How is it possible to experience joy when we have no idea who to trust and where to turn? And when we do experience joy in these moments, how do we deal with feelings of guilt, when we witness the suffering of so many others?
To quote theology professor Karoline Lewis, “Jesus knows the presence of joy needs to be heard; needs to be felt when you face things that assume and anticipate a profound absence of joy.
To be blunt, often it is only through a sense of hope in what is to come and the joy that we are not alone in a mixed-up world that gives us the energy and the motivation to keep moving forward. It is through a sense of purpose and connection and hope that we are compelled to persevere in the face of sorrow and tragedy.
When we are amid so much chaos and uncertainty, it can feel like what we are experiencing is unprecedented, but a quick glimpse of history proves that is not the case. This building, as I said, was constructed early in the 20th century. Within the next few decades, the congregation, the community of faith that built it and walked through its doors, lived through two world wars that took the lives of many of its members, and I am sure left many others coping with visible and invisible scars. It left many other families of members coping wit the grief of loss.
This community endured the struggles of the great depression. This community lived through the Korean war and then the social upheavals of the 1950s and 60s.
And through it all, this community of faith proclaimed the joy of God’s love – and who we are called to be agents of that love – and to proclaim a word of hope for the world.
Those early congregations, those people of faith who were part of building Grace, were ready for change and prepared to confront the anxiety of an uncertain future. I am sure there were times of trepidation, but they worked through all of those concerns and fear of what was to happen next.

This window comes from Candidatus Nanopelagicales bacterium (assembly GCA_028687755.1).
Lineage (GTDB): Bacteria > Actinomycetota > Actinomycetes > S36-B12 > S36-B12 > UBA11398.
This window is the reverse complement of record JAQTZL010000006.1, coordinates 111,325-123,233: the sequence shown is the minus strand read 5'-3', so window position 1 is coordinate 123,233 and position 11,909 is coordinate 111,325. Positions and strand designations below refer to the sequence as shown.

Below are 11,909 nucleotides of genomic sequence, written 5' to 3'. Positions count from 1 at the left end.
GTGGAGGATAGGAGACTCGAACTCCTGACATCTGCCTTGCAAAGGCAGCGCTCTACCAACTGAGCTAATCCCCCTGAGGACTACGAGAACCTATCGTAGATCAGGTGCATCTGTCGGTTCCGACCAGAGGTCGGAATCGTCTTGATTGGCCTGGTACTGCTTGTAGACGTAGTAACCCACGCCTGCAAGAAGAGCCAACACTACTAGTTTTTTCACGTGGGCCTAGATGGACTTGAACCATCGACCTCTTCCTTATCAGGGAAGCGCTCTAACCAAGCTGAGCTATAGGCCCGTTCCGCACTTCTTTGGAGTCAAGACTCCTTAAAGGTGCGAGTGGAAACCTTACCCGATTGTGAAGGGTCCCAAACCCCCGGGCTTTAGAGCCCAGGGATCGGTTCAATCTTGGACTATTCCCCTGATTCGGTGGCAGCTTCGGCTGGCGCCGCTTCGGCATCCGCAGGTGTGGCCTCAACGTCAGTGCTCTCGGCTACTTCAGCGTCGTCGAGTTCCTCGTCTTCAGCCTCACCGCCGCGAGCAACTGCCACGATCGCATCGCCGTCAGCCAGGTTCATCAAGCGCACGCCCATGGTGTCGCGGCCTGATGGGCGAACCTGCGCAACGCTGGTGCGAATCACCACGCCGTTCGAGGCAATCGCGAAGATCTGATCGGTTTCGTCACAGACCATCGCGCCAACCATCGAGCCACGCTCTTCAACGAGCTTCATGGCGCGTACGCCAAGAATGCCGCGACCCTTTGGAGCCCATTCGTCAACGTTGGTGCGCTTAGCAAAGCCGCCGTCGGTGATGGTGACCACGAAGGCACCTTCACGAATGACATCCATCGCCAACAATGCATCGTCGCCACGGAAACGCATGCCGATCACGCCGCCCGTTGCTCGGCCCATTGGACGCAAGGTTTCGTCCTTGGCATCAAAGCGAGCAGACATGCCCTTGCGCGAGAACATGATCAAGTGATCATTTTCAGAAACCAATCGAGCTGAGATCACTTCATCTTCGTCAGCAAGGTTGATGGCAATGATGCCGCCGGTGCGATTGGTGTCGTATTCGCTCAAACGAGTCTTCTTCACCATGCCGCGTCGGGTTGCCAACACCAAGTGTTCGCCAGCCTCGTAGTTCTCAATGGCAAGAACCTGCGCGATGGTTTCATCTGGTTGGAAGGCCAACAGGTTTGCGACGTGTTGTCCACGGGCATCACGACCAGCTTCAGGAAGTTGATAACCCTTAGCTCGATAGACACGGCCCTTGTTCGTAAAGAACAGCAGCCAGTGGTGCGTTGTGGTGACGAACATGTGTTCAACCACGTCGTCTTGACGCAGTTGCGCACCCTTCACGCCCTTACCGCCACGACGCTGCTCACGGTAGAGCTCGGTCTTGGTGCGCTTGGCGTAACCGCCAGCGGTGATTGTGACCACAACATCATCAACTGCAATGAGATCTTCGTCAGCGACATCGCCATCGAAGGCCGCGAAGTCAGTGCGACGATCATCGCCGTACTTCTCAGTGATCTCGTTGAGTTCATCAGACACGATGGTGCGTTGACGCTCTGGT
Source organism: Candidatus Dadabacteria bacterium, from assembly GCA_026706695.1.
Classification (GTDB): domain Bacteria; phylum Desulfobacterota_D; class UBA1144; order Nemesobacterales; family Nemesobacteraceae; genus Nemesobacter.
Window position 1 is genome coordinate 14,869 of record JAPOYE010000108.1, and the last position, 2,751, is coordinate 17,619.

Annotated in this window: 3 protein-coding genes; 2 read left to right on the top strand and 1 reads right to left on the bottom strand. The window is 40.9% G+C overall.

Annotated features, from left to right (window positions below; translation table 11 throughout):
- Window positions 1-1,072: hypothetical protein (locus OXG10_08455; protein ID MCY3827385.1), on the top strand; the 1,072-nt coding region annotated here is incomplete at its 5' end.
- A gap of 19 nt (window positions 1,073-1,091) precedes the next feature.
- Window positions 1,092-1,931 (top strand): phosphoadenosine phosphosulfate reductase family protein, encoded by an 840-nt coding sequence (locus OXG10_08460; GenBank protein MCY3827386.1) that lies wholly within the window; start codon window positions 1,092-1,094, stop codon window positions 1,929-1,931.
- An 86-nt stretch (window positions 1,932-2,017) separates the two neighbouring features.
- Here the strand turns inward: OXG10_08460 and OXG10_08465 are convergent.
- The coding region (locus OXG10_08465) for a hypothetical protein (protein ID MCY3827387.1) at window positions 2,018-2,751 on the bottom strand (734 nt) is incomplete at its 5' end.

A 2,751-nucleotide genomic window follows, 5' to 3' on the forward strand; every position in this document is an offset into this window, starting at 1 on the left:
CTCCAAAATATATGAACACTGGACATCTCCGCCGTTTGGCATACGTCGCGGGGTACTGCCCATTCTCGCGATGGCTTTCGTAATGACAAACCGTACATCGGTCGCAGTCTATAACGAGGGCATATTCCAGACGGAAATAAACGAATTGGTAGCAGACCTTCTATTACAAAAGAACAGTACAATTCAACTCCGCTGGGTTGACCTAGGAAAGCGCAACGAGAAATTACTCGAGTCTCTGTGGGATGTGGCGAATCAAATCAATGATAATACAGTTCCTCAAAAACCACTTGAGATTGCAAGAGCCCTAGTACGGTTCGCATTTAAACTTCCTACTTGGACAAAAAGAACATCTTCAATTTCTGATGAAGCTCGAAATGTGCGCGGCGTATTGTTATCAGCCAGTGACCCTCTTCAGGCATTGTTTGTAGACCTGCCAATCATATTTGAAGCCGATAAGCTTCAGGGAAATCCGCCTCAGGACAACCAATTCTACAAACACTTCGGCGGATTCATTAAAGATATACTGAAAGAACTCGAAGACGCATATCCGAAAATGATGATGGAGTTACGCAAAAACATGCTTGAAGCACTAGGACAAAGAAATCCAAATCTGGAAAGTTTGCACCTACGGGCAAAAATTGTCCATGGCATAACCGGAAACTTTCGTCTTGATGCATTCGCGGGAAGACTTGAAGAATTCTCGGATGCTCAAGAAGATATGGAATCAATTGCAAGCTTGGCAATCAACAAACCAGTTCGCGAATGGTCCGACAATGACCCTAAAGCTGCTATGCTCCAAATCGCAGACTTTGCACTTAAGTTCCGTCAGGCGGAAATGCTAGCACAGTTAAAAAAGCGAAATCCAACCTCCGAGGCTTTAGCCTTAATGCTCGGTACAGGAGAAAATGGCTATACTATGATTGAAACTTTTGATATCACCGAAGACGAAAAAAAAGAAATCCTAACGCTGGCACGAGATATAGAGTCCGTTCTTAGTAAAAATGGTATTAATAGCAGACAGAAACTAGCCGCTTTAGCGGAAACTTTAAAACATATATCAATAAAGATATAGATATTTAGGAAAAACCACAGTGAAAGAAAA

At the heart of who we are, is a community committed to living out Christ’s love in the world. We are people dedicated to caring for the wider community and the world in which we live.
We can look at a host of different projects this congregation has taken on over the years:
Grace sponsored a refugee family from Southeast Asia in the early 1980s.
It has been active and committed to the Canadian Foodgrains Bank for decades.
Grace was also instrumental in starting Meals on Wheels and has been active with Senior Support Services and community dinners.
The community dinners were an important part of our ministry to the community for many years prior to the pandemic shutting down so many important services.
We have been dedicated to raising money for several different community efforts such as the Food Bank.
We have provided support to Bridges and Pride in recent years.
And now we are committed to the sponsorship of two families of newcomers and helping with the sponsorship of a third.
We have entered a partnership with the Adult Learning Centre; providing space for their important service to the community.
Despite the anxieties for what the future might bring, we continue to speak words of hope, and to live in that hope for the wider community to see and hear. We choose to live our hope and our joy of abiding in Christ for the world to see.
In John’s gospel, we hear Jesus tell his disciples that he chose them. Jesus looks upon the world and chooses us to take on this important work of telling the world what God’s world can be. What God’s world truly is if we are prepared to see it in new eyes.
We have a heritage here of perseverance. We see hope for a new world of love, of mercy and of justice, signified in the resurrection of Christ and the call for us to follow and share the Good News of God’s steadfast love. God’s grace for all of creation.
This community has lived that grace and lived out that hope. We have shared our joy with the world, even through times of grief and uncertainty. May we continue to welcome people through our doors and be a beacon to our larger community of what it means to live with the hope, the love, the peace and the joy of Jesus the Christ.
And may we speak confidence the words, Thanks be to God, Amen.
Rev. Warner Bloomfield




Music provided with permission through licensing with CCLI License number
2701258 and One License # A-731789